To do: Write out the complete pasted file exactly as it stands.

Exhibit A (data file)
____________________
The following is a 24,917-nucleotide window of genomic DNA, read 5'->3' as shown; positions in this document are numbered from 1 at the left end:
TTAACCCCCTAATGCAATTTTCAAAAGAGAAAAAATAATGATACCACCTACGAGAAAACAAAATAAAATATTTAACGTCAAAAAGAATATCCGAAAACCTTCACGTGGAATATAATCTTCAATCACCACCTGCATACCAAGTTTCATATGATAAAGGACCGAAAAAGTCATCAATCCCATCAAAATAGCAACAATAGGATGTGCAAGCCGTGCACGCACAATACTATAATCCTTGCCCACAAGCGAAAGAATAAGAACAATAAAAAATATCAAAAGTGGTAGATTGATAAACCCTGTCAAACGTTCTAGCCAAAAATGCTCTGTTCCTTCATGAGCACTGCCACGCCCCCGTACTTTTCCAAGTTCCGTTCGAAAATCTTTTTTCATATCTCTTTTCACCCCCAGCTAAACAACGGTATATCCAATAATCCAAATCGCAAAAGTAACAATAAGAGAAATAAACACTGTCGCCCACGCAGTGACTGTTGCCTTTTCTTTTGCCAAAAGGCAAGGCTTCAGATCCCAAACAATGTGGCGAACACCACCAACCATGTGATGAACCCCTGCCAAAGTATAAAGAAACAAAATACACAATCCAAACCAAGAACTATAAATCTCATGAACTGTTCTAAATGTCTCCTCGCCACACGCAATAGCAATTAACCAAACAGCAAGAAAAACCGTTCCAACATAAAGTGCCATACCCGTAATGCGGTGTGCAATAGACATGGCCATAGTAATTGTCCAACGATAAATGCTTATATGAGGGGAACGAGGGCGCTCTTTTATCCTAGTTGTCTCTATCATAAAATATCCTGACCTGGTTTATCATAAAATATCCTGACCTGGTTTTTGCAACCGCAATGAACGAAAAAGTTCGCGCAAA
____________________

The following is a 24,917-nucleotide window of genomic DNA, read 5'->3' as shown; positions in this document are numbered from 1 at the left end:
TTAACCCCCTAATGCAATTTTCAAAAGAGAAAAAATAATGATACCACCTACGAGAAAACAAAATAAAATATTTAACGTCAAAAAGAATATCCGAAAACCTTCACGTGGAATATAATCTTCAATCACCACCTGCATACCAAGTTTCATATGATAAAGGACCGAAAAAGTCATCAATCCCATCAAAATAGCAACAATAGGATGTGCAAGCCGTGCACGCACAATACTATAATCCTTGCCCACAAGCGAAAGAATAAGAACAATAAAAAATATCAAAAGTGGTAGATTGATAAACCCTGTCAAACGTTCTAGCCAAAAATGCTCTGTTCCTTCATGAGCACTGCCACGCCCCCGTACTTTTCCAAGTTCCGTTCGAAAATCTTTTTTCATATCTCTTTTCACCCCCAGCTAAACAACGGTATATCCAATAATCCAAATCGCAAAAGTAACAATAAGAGAAATAAACACTGTCGCCCACGCAGTGACTGTTGCCTTTTCTTTTGCCAAAAGGCAAGGCTTCAGATCCCAAACAATGTGGCGAACACCACCAACCATGTGATGAACCCCTGCCAAAGTATAAAGAAACAAAATACACAATCCAAACCAAGAACTATAAATCTCATGAACTGTTCTAAATGTCTCCTCGCCACACGCAATAGCAATTAACCAAACAGCAAGAAAAACCGTTCCAACATAAAGTGCCATACCCGTAATGCGGTGTGCAATAGACATGGCCATAGTAATTGTCCAACGATAAATGCTTATATGAGGGGAACGAGGGCGCTCTTTTATCCTAGTTGTCTCTATCATAAAATATCCTGACCTGGTTTATCATAAAATATCCTGACCTGGTTTTTGCAACCGCAATGAACGAAAAAGTTCGCGCAAA